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[Page 287]



[Page 294]

Productivity, Cultural, and Innovations

by Efraim Zilberman (America)

Translated by Jerrold Landau

{Photo page 294: Efraim Zilberman}

Jonava was one of the most important and well-rooted Jewish communities in Lithuania. Throughout the 19th century, it quickly developed into a large Jewish settlement on the lovely banks of the Vylia, 30 kilometers northeast of the capital Kovno. As a child I recall how the older generation used to mention with anguish the “great fire” which afflicted the town in 1905. The fire destroyed the entire town in one night. Not long passed before new brick houses and six fine, large Beis Midrashes were built in place of the old wooden houses. Already before the First World War, the population reached 5,000 souls, of which 3,500 were Jews.

In 1915, the Jews of Jonava experienced the decree of the Czarist authorities: in 48 hours they must leave their homes along with all of the Jews of the Kovno Gubernia. The Jews wandered out to various cities in Czarist Russia. Some paused in Vilna and returned to the town immediately after the Germans marched in. After the end of the war in 1918, the rest of the Jews who had gone deep into Russia returned to their Jonava. The rabbi of the town, Rabbi Chaim Yitzchak Silman returned along with important activists of the time such as Reb Abba Pogirsky, Chaim Levin, Shmerl Stern, Yaakov Gloz, and A. Abramson. They began to rebuild Jewish societal life. The Talmud Torah was renovated. It was led by the veteran Hebrew teacher of Jonava Shaul Keidansky. A small Yeshiva was founded, as was a charitable fund for Jewish artisans and shopkeepers which later developed into a large Jewish public bank. A Bikur Cholim (organization for visiting the sick), Linat Tzedek (organization for providing lodging to wayfarers), and other such institutions were founded. Jewish life began to pulsate again in Jonava. Jews also had a majority in the city council. For several years, the mayor of Jonava was the honorable communal activist Reb Chaim Levin.

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Jonava was especially known for its large number of Jewish artisans and laborers. The well-developed center of the Jewish furniture factories in Jonava with their dozens of Jewish carpenters produced modern furniture for all of Lithuania. “Jonaver furniture” was a known item. There were large Jewish sawmills and brick kilns there. Jonava also had a large Jewish match factory called “Oran” and several modern rolling mills in which many Jewish people were employed. Jonava had a “Smith Street” where there were dozens of Jewish smithies which produced worked metals and special light wagons for the Lithuanian marketplace. In addition, Jonava had dozens of Jewish tailors, shoemakers, quilters, tin workers, locksmiths, belt makers, furriers and potters. Jewish hands made all types of things in the town. On account of the Vylia, Jonava also had a large number of barges. Jewish toilers earned their livelihood by binding together and driving the barges. Even the Jonava Jewish wagon drivers and coach drivers were known throughout Lithuania. The town also had a lively, temperamental youth with right and left leaning organizations. The Zionist movement was led with enthusiasm by the veteran Zionist Moshe Ivensky, particularly the years 1923-1925. Many people also immigrated to America and Africa. Jonava also had good sports clubs – Maccabee and Hapoel.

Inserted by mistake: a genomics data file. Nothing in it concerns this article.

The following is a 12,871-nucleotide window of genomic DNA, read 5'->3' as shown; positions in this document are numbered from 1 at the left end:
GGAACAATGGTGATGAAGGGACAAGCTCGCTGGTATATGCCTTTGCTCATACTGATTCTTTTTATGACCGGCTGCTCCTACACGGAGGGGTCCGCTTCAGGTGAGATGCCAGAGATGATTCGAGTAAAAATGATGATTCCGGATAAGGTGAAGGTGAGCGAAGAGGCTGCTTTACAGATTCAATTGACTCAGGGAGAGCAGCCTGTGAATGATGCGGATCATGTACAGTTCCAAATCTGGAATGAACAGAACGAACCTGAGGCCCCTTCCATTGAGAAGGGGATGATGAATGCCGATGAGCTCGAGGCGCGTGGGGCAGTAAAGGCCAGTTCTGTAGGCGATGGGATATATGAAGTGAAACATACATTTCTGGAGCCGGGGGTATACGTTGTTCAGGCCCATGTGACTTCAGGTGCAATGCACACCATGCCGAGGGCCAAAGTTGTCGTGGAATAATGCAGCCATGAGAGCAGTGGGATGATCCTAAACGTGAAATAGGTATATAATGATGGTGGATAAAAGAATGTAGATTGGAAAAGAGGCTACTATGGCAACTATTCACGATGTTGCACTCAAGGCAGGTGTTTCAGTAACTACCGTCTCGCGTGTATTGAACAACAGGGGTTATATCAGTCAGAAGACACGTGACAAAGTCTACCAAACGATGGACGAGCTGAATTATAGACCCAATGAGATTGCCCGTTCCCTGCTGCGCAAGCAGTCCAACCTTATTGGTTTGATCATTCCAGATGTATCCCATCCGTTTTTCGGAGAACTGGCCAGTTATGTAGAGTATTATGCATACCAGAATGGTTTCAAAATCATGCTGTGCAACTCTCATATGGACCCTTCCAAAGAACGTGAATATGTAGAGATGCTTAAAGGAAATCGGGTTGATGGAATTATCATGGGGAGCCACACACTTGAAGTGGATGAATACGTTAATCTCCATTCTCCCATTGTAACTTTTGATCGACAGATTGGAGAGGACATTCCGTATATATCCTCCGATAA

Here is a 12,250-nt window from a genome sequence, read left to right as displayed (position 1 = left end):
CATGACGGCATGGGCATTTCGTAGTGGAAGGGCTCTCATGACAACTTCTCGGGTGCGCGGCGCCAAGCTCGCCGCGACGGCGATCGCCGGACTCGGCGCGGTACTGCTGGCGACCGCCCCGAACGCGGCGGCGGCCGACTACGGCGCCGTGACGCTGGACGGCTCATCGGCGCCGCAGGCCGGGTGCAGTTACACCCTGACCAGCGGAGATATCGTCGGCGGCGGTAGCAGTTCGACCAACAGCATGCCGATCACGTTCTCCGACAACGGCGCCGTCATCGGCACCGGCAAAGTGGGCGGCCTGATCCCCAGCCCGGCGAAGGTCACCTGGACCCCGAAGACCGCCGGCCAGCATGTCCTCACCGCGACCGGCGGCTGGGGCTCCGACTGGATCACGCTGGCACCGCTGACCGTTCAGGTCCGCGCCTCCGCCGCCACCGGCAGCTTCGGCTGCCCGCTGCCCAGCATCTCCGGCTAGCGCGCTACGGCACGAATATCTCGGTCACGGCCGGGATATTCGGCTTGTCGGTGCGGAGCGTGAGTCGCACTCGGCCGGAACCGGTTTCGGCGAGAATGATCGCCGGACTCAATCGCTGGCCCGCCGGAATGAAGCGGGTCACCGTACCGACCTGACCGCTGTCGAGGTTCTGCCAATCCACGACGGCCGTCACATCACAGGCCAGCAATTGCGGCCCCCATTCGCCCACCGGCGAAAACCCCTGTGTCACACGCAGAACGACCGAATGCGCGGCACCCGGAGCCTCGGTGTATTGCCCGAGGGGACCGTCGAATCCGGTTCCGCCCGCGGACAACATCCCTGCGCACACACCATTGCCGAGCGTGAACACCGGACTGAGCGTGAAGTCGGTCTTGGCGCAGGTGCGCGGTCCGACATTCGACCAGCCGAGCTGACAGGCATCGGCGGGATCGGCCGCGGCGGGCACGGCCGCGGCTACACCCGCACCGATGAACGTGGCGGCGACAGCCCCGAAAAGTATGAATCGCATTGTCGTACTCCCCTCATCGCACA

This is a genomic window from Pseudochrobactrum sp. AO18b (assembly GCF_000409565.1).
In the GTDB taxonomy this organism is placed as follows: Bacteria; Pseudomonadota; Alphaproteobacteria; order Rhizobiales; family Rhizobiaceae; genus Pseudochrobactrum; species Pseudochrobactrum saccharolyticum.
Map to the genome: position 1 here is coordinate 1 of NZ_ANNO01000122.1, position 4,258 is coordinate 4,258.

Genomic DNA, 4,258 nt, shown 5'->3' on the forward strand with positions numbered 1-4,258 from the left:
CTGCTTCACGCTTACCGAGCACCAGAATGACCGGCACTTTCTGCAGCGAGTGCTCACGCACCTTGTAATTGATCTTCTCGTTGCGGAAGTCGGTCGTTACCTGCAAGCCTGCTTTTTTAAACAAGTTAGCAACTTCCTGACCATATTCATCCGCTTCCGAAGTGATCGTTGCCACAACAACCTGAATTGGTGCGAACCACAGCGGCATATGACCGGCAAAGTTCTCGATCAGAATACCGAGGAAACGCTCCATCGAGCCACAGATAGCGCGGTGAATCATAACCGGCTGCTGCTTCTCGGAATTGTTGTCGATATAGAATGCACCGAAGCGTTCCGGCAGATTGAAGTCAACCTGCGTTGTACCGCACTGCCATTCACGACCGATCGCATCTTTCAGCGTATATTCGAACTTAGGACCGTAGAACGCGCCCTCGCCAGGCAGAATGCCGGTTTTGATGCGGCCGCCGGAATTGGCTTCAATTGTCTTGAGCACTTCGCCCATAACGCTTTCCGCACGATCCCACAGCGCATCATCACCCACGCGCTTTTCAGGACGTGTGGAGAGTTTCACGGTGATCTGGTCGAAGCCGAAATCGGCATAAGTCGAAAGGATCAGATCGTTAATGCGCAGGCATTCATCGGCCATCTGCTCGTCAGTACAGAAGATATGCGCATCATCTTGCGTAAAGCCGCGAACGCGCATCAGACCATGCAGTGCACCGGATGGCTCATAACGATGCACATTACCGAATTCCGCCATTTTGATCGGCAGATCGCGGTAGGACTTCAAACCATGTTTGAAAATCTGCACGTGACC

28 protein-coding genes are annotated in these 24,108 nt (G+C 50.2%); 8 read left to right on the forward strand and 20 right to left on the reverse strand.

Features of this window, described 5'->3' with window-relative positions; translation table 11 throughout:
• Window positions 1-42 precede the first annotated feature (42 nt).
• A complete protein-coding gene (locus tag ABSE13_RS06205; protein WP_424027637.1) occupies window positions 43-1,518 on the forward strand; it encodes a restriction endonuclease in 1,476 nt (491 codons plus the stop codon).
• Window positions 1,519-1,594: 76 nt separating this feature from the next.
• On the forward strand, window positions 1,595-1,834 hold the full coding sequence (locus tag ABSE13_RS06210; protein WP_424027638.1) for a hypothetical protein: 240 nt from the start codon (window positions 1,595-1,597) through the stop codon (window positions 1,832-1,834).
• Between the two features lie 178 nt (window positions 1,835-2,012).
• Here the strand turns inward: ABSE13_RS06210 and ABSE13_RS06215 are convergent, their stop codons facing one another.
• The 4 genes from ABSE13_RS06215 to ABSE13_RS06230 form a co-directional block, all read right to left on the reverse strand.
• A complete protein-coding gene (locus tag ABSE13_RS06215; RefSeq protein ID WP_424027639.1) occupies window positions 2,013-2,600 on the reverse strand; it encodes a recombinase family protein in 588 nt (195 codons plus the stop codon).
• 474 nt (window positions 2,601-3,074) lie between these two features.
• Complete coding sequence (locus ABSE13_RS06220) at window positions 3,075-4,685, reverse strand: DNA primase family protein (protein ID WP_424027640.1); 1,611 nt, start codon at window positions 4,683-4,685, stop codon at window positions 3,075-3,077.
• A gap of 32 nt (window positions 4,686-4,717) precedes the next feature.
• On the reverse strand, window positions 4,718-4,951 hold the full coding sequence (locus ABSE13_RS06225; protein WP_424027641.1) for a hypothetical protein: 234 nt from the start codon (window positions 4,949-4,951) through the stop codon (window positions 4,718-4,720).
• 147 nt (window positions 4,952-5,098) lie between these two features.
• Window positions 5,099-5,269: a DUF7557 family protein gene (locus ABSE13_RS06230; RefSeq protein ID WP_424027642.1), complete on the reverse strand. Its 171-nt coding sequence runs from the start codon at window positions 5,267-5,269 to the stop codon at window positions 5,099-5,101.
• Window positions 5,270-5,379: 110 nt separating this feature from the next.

{Photo page 295: A Maccabee march in the Girialkac Forest.}

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